With these principles in mind, we examine whether defendant is correct in arguing, as he did in seeking reconsideration, that the court improperly focused upon enrollment rather than whether his son was actually attending college as a full-time student. It is undisputed that at the time the motion was filed, the record demonstrated that his son had attended college for two and one-half years, maintaining at least twelve semester credits until the 2009 fall semester when he registered for four courses and later withdrew from one course, and the 2010 spring semester when he once again registered for four courses, withdrew from one course, received credit for one course, and had two courses designated as "Not Recorded." Whether "Not Recorded" means his grades had not been submitted or something else was never addressed by the court.
The question of emancipation is fact-sensitive. Filippone v. Lee, 304 N.J. Super. 301, 308 (App. Div. 1997). Clearly, however, enrollment is not the equivalent of actually attending college on a full-time basis; nor does attending college as a full-time student necessarily mean successful completion of at least twelve semester hours each semester. The fact-sensitive nature of the inquiry requires more than a finding that a student is enrolled in college. Here, plaintiff presented the transcript of the child that demonstrated full-time attendance through the fall of 2009. Withdrawing from one course in the 2009 fall semester and completing only one course during the spring 2010 semester is not dispositive of whether the child ceased being a full-time student.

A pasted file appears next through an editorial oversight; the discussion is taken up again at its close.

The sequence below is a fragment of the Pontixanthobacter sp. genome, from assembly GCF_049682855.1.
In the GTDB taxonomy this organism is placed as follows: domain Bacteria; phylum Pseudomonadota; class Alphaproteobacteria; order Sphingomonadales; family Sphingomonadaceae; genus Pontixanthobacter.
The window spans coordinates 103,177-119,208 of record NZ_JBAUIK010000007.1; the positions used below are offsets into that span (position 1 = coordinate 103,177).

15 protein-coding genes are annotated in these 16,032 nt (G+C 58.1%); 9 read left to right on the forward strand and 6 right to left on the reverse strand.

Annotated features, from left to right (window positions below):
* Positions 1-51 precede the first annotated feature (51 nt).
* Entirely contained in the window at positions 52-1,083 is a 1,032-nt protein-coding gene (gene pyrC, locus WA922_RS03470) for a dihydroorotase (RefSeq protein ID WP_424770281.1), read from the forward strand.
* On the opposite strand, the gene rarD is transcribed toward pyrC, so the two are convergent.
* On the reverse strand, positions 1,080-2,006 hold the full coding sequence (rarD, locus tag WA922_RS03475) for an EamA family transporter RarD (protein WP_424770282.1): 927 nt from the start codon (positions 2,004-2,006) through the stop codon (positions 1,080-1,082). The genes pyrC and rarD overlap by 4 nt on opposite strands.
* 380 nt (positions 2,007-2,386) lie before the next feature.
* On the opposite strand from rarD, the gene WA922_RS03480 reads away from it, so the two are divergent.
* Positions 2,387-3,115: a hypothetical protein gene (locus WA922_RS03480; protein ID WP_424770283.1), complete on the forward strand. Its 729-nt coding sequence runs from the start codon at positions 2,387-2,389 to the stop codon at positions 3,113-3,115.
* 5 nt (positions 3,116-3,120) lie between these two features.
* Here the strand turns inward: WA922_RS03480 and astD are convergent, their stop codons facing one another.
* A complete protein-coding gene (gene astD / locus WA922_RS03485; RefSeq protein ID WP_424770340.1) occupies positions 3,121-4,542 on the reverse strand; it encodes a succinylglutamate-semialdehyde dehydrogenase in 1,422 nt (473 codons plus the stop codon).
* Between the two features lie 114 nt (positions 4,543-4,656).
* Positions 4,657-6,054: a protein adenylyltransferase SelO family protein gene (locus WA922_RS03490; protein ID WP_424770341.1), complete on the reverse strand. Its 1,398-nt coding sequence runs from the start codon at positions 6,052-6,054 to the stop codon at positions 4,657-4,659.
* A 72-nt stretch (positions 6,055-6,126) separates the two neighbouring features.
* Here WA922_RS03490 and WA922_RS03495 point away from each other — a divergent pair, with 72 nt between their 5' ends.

Defendant did not dispute plaintiff's contention in her papers, submitted in opposition to the reconsideration motion, that their son was enrolled as a full-time student for the 2010 fall semester. We additionally observe that the parties never entered into an agreement in which they expressly defined the number of semester hours they expected their child to attend for purposes of continued child support. The court was satisfied, on reconsideration, that defendant had presented nothing new demonstrating that his son was not attending school on a full-time basis for the 2010 fall semester. Therefore, we cannot conclude on this record that the denial of reconsideration constituted an abuse of discretion.
Finally, we find no abuse of discretion in the court's decision to deny oral argument. While oral argument on substantive motions should ordinarily be granted, Filippone, supra, 304 N.J. Super. at 306, where, in seeking reconsideration, no new issues are presented, the denial of oral argument is not an abuse of discretion. Palombi, supra, 414 N.J. Super. at 288.